Shout at them that evolution shows there is no God and that life is a cosmic accident and you've just lost 97 percent of all beauty pageant contestants.

Chip S. said...

I'd disqualify every one of them from the contest - not for defending the teaching of creative design - but for being stupid.

Aw, c'mon. Do you really want to turn the Miss USA contest into a spelling bee with a swimsuit competition?

The Crack Emcee said...

Original Mike,

All the critical thinking in the world does no good if you don't know the evidence.

Bullshit. Critical thinking teaches you how to think. You can then weigh evidence, without knowing a thing about it.

I don't have to understand Global Warming/Climate Change "science" to know Al Gore just bought a mansion on the coastline he insists will be flooded.

SunnyJ said...

"That is, you don't just throw anything you can think of at the students and leave it to them to find the truth."

Are you sugggesting that you put them squarely on Bloom's Taxonomy at hold them at that first level of remember and repeat? Personally, I like the "invert the process" scientific theory that says take it part to see how to put it together.

Works beautifully in neurologic physical therapy, where we know that all cognition is not accomplished in the brain. Where cell memory is available throughout the system. Where constraint of dominant cognition and body part can force the learning of an impaired process. Where we've learned that what "facts" we were taught 5 yrs ago, have been proven to be incomplete, if not completely inaccurate.

There is no settled science, it is just what is accepted today, based on what we know today.

Teach to tomorrow. Teach an algorithm of thought process, teach deductive reasoning, teach logic...for every "remember and repeat" there must be an "apply and analyze" right in the moment...at whatever level of classroom you are in.

There are no better students of physics that the smallest children. They instinctively get the universe, levers, pullys, paths of least resistance, push/pull/roll and they apply to achieve a functional goal without ever knowing, remembering or repeating one damn word!

traditionalguy said...

Evolution was the start of the revolution among educated people. It was the key that unlocked the door of the Creator God's doctrinal opinions on life. So now we are on our own. Every idiot with a theory of life can now say that it is proved by an evolutionary analysis. Problem solved! But among the experts in particle Physics and others with access to molecular microscopes, evolution based explanations are dead on arrival. They cannot explain reality at all. I blame the Hubble Space Telescope.

Chip S. said...

Critical thinking teaches you how to think. You can then weigh evidence, without knowing a thing about it.

Critical thinking involves more than just logic. It also involves evaluating the quality of the evidence to be weighed: garbage in, garbage out. The best way to learn how to do this is to look at lots of evidence, good and not so good, that's already been evaluated extensively.

Lance said...

Perhaps if religion hadn't been banished from public schools, and were allowed to be taught as history or literature or, hey, even religion, then religious fundamentalists wouldn't be trying to shoehorn it in using science as subterfuge? Did anyone think of that?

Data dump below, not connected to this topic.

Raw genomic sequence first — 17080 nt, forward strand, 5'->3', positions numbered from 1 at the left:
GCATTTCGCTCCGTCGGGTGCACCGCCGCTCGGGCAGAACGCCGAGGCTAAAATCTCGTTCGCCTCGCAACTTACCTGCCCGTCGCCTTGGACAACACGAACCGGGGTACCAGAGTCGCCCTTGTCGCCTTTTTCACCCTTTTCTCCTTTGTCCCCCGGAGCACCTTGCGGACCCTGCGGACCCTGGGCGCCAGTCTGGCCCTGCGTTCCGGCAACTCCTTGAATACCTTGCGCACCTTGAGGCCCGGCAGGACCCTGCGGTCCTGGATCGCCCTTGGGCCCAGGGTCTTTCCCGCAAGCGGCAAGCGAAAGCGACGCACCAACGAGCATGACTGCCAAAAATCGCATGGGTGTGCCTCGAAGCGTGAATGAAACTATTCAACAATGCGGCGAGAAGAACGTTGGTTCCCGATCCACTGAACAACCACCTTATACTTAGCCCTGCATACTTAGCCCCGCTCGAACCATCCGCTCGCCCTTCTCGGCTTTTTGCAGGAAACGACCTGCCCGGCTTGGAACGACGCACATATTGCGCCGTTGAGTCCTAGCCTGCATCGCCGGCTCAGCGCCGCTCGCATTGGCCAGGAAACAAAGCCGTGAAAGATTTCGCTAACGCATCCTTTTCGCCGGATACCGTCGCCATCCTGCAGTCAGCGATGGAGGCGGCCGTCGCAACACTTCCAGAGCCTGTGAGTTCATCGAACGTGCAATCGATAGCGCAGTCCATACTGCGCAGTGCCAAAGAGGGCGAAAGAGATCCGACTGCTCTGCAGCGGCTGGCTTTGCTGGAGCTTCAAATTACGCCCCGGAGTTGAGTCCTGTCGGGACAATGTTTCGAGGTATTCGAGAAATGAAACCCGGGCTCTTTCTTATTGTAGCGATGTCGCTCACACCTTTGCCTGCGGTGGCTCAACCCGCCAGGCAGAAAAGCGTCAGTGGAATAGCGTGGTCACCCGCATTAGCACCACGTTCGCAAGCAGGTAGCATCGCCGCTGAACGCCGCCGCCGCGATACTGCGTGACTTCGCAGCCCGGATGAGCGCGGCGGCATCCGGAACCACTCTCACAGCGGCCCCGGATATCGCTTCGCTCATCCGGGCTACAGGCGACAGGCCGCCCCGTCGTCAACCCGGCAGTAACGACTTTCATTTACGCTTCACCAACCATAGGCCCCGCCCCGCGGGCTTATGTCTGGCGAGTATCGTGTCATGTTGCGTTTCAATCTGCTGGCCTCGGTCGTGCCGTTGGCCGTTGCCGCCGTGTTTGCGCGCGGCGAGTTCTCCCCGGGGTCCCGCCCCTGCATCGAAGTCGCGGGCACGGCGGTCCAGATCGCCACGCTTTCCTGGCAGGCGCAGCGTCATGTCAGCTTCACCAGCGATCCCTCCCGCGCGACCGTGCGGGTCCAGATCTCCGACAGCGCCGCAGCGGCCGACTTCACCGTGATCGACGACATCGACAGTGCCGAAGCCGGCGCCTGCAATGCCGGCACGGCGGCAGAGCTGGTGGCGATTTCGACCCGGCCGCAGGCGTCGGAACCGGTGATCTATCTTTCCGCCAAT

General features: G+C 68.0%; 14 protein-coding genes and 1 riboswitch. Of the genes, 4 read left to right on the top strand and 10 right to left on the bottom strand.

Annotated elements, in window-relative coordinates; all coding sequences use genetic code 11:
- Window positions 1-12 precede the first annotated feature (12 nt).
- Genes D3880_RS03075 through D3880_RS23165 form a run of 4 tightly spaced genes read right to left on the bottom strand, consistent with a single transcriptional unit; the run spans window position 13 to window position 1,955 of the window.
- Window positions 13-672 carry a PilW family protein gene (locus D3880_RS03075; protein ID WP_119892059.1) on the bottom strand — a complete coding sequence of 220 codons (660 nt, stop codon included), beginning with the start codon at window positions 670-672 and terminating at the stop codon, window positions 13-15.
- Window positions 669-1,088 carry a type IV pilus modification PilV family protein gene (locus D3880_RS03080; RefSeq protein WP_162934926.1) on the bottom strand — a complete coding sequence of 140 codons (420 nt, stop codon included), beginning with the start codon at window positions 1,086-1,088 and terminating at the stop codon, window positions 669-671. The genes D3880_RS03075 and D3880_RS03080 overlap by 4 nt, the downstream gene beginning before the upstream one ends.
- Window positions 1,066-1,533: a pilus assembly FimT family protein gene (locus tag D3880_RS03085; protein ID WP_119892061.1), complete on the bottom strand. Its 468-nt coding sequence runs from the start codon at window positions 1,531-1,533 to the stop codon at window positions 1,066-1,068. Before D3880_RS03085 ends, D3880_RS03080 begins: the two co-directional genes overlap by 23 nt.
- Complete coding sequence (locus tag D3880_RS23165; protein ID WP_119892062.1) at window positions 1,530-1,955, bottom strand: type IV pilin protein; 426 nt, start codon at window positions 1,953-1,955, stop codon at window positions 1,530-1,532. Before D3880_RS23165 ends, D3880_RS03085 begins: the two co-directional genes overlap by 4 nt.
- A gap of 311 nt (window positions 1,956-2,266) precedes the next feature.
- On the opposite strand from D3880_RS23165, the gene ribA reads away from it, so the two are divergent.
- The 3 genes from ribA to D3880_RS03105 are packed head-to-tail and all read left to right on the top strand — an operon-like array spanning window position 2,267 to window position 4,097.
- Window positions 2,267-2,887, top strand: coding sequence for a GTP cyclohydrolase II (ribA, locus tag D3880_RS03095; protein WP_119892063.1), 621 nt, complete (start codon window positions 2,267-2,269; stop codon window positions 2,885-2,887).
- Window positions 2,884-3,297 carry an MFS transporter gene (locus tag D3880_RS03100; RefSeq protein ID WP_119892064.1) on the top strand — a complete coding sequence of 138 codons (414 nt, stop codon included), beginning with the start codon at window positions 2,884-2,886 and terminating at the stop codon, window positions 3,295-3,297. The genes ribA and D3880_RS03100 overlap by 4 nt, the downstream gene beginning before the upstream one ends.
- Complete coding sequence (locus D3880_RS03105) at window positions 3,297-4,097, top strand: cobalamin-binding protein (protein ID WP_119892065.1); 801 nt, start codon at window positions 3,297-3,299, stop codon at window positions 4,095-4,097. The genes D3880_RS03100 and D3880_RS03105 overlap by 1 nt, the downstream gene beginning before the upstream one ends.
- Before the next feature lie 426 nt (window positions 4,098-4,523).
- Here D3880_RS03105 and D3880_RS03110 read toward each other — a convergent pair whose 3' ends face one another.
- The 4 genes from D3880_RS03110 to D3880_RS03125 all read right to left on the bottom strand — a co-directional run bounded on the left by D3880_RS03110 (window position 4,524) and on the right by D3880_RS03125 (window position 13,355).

Ooh, interesting.

Here's another idea (it just came to me): how about if parents want their kids to attend a school that's different from the local public school, we refund some of their taxes? That way if they want their kids to have some religion as part of their schooling, they can have that. Or if they want to make absolutely dead-sure their kid never gets exposed to any religion whatsoever, they can have that too. Assuming, in each case, of course, they can find such a school.

Original Mike said...

"Bullshit. Critical thinking teaches you how to think. You can then weigh evidence, without knowing a thing about it."

The average 5th grader needs to know the facts. Teaching them "how to think", and then letting them come to conclusions vis-a-vis evolution vs. creation is ridiculous.

Michael K said...

It is the job of the teacher to teach what "science" thinks. When you get to the end of the educational ladder (college), then students can begin sifting and winnowing for themselves.

"Science" is at bottom, mathematics applied to the topic at hand. The science teacher can give them the basics of gravity, motion, thermodynamics but beyond that, the content of most high school science classes have far too much politics. To the present day educational establishment, recycling is as important as the electron or the chemical bond. If a teacher can explain those concepts, I would be willing to let a bit of opinion creep in.

However, I know that the number of high school science teachers who can explain the chemical bond is so small that there is no danger.

One irony, unknown to most of the combatants in the Darwin wars, is that Darwin did not understand evolution. His work was all observational. It took a monk named Mendel to explain how it worked.

The Crack Emcee said...

Chip S.,

Aw, c'mon. Do you really want to turn the Miss USA contest into a spelling bee with a swimsuit competition?

No - dude - but I want to see some women I could admire, fantasize about, dream of, etc., and - unless they're the naturally, girly, oops-I-dropped-my-bra-type - it just ain't happening.

These women are just dumb.

Original Mike said...

"The best way to learn how to do this is to look at lots of evidence, good and not so good, that's already been evaluated extensively."

Agreed.

John M Auston said...

Liberals had best not get too smug about looking down of those who reject Science when it conflicts with their cherished beliefs.

Evolution by Natural Selection provides a perfect theory, or 'how did this come about?' explanation for the data about race and IQ.

And they are very quick to dismiss it, for pretty transparent reasons.